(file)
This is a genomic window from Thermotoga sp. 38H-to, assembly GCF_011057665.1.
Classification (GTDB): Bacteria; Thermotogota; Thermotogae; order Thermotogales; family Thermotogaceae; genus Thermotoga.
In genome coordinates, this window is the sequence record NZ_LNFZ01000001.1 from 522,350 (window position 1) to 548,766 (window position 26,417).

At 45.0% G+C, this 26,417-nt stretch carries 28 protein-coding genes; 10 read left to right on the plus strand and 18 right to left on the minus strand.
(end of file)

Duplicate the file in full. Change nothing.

This is a genomic window from Thermotoga sp. 38H-to, assembly GCF_011057665.1.
Classification (GTDB): Bacteria; Thermotogota; Thermotogae; order Thermotogales; family Thermotogaceae; genus Thermotoga.
In genome coordinates, this window is the sequence record NZ_LNFZ01000001.1 from 522,350 (window position 1) to 548,766 (window position 26,417).

At 45.0% G+C, this 26,417-nt stretch carries 28 protein-coding genes; 10 read left to right on the plus strand and 18 right to left on the minus strand.